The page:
In my opinion, being exclusive will always be a bad move, no matter where you are exclusive at. I'm not a lottery player because I don't like risk. For the average indie author, the best thing they have going for them is control over their story and part of that control is where it's sold. Not everyone owns a Kindle or a Nook or an iPad, etc. Patience is necessary to be successful.
Shortcuts can hinder the ability to establish a solid foundation. I'd rather have a steady stream of income coming in from my books through multiple venues than reaching a peak with one or two books at one place. Sales rise and fall in different places at different times, and these are factors authors can't control. The more venues you're at, the better your chances are of making a living and sustaining that income.
Ruth Ann, you summed it up nicely. Don't put all your eggs in one basket. The wider the distribution, the easier it is for authors to reach readers using devices other than the kindle or even Amazon itself. Even looking at royalty statements I find that people buy books from various distributors and I'm happy they're able to find my books at sites they love to frequent.
During the Christmas/New Year period of 2010/2011, my sales on Amazon skyrocketed. Last Christmas/New Year, they actually dropped on Amazon due to the Select program (which I didn't enter into). For their exclusivity clause they're not really offering anything. The possibility of a few borrows and being able to offer your book free for five days. Big deal. Really don't see why so many authors are even willing to participate in the program. There's no real logical attraction there.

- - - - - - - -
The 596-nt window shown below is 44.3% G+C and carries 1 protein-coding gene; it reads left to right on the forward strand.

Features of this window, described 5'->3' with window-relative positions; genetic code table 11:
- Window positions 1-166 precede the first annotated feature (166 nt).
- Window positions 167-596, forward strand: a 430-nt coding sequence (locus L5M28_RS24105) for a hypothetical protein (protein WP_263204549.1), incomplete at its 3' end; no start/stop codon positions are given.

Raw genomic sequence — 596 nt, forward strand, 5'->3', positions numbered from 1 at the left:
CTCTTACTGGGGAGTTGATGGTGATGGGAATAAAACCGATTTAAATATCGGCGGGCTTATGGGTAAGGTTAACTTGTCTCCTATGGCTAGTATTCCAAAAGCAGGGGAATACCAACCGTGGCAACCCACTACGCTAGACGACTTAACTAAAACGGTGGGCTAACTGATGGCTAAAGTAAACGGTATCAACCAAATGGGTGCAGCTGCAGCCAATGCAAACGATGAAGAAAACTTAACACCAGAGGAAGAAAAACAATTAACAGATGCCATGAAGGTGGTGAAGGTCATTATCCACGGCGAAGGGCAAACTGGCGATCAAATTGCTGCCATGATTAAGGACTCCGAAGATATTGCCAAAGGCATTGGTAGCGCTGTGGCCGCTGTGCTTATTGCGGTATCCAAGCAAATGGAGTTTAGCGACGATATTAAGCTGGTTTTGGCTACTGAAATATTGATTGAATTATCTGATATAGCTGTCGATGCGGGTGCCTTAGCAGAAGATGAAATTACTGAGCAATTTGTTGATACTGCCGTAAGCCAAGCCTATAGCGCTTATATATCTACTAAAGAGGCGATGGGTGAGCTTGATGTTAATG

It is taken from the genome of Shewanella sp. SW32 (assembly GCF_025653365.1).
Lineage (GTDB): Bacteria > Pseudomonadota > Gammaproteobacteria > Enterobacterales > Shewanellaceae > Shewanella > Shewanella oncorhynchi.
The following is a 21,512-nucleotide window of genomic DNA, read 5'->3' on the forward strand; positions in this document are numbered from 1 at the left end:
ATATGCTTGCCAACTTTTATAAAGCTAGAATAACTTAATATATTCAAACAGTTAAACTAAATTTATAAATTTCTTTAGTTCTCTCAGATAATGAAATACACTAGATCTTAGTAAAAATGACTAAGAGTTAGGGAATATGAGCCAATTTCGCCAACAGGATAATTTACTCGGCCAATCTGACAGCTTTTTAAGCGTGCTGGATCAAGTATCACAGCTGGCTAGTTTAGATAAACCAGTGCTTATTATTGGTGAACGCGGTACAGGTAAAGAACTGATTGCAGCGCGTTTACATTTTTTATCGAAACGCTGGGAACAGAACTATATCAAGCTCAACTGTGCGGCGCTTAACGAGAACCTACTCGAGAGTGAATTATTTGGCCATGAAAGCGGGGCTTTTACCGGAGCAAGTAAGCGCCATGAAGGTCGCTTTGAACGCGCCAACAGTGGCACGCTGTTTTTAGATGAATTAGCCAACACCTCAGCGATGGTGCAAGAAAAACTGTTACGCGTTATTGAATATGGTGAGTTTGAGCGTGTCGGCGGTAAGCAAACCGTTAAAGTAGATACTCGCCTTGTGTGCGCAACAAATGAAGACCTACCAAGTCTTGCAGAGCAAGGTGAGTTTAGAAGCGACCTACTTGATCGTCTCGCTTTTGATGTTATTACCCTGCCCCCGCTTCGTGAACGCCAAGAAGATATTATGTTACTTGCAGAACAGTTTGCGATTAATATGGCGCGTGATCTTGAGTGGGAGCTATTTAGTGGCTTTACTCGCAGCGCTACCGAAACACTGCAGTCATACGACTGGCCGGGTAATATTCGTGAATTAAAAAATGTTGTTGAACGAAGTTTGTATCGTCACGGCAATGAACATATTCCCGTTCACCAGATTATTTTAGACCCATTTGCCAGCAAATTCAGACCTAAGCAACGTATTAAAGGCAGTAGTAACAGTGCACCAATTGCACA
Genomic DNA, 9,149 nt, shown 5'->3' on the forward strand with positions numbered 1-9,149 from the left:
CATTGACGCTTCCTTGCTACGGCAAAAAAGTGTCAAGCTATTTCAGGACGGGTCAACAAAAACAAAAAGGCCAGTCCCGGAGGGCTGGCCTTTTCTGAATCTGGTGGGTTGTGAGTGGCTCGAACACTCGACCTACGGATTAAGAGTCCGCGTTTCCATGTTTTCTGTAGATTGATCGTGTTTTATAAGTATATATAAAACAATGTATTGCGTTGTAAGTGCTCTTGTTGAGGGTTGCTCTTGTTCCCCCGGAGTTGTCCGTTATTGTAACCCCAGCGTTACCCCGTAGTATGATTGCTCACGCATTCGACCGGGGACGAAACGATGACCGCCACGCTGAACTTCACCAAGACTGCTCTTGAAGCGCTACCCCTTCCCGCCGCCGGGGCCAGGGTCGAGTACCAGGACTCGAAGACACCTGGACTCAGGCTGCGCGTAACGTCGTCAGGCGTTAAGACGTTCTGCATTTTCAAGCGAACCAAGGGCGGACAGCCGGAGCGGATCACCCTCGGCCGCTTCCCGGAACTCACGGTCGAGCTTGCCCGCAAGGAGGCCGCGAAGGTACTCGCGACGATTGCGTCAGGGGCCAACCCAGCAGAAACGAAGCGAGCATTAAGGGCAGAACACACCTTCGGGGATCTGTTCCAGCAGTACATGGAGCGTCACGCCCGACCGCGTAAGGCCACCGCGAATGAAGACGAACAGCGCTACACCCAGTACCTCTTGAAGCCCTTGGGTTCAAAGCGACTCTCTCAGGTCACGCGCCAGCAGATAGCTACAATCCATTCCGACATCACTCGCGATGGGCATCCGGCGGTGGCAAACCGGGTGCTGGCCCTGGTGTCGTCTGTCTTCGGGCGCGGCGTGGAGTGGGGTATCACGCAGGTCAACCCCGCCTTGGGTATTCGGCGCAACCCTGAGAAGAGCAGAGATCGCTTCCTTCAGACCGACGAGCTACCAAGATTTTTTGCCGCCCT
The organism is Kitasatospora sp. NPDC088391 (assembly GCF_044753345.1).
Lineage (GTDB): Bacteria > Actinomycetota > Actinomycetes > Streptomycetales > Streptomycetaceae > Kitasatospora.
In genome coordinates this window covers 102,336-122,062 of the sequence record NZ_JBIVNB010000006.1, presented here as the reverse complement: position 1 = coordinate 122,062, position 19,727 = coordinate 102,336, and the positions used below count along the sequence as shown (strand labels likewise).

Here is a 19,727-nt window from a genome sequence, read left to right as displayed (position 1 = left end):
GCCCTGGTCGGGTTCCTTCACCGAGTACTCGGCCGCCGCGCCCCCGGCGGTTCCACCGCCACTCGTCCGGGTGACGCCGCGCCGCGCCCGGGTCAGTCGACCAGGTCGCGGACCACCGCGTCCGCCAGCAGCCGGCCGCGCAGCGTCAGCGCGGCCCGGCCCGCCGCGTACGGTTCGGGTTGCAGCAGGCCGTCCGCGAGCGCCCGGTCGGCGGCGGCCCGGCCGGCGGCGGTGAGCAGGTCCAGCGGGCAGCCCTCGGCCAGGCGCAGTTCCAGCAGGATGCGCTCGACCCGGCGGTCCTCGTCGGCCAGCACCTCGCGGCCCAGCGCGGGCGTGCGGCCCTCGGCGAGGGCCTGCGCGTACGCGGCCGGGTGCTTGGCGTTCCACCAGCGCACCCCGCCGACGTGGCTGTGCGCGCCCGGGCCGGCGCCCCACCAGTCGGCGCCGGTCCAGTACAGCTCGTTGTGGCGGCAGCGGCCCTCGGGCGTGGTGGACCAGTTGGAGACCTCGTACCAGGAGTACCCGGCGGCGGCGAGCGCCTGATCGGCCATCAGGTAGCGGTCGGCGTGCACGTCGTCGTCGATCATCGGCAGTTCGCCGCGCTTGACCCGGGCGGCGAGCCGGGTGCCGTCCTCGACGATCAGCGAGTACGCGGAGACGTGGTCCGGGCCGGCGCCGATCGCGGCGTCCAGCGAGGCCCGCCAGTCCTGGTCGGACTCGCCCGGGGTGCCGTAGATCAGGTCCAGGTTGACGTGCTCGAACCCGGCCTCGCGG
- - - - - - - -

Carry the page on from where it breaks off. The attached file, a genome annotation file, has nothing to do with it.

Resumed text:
Nope, not gonna do it. Fell for it once. Sales plummeted, across the board. To the day.
And when I opted out, sales shot back up. Across the board. To the day.
No, thank you.
@margaret - Possibly. It's both a defensive and offensive move. I think they're trying to make the most of their dominant position while they still can. By most estimates, their market share has dropped since 2009, from around 90% to maybe low 60s. If their share drops further, they'll lose their power to play these games.
@ModWich - I'm not judging your decision as less-anything, nor am I questioning the wisdom of those who decide to try it. My purpose is to help authors understand all the potential implications. I know many authors have reacted negatively to my opposition to KDP-S and concluded I'm judging them. Not the case. As I've posted elsewhere and here, and as I predicted in my very first post, I recognize that KDP-S has worked well for some authors. Good for them. Every author's experience will vary. After doing this for almost five years, I've seen so many cases where books sell poorly for months or years before they suddenly break out in to bestsellerdom, or cases where they break out at different retailers at different times. Authors that don't expose themselves to full distribution risk missing those life-changing breakouts, however rare they may be.
@K.A. agreed agreed. We've made good improvements on reporting speed this year, but we still have more progress to make. I don't think we or our authors will ever be fully satisfied until we approach real-time reporting. It's a tough nut to crack as a distributor, but we'll keep marching in that direction.
@polarfly. See Site Updates on the Kobo cover problem. Kobo's working to fix it asap. It's even affecting my books. :)
@Frank I see six sales in your Sales and Payment report, but point taken. Six vs 500 is big difference. Congrats on your success at Amazon. Let's hope readers elsewhere start finding your book too.
@Ruth Ann thanks for stopping by. Your experience makes a great case study in patience and perseverance. You hit the top 10 at Kobo about a year before you broke out at Apple to become their #1 romance title for a period of time. Diversification irons out the inevitable bumps and unpredictability.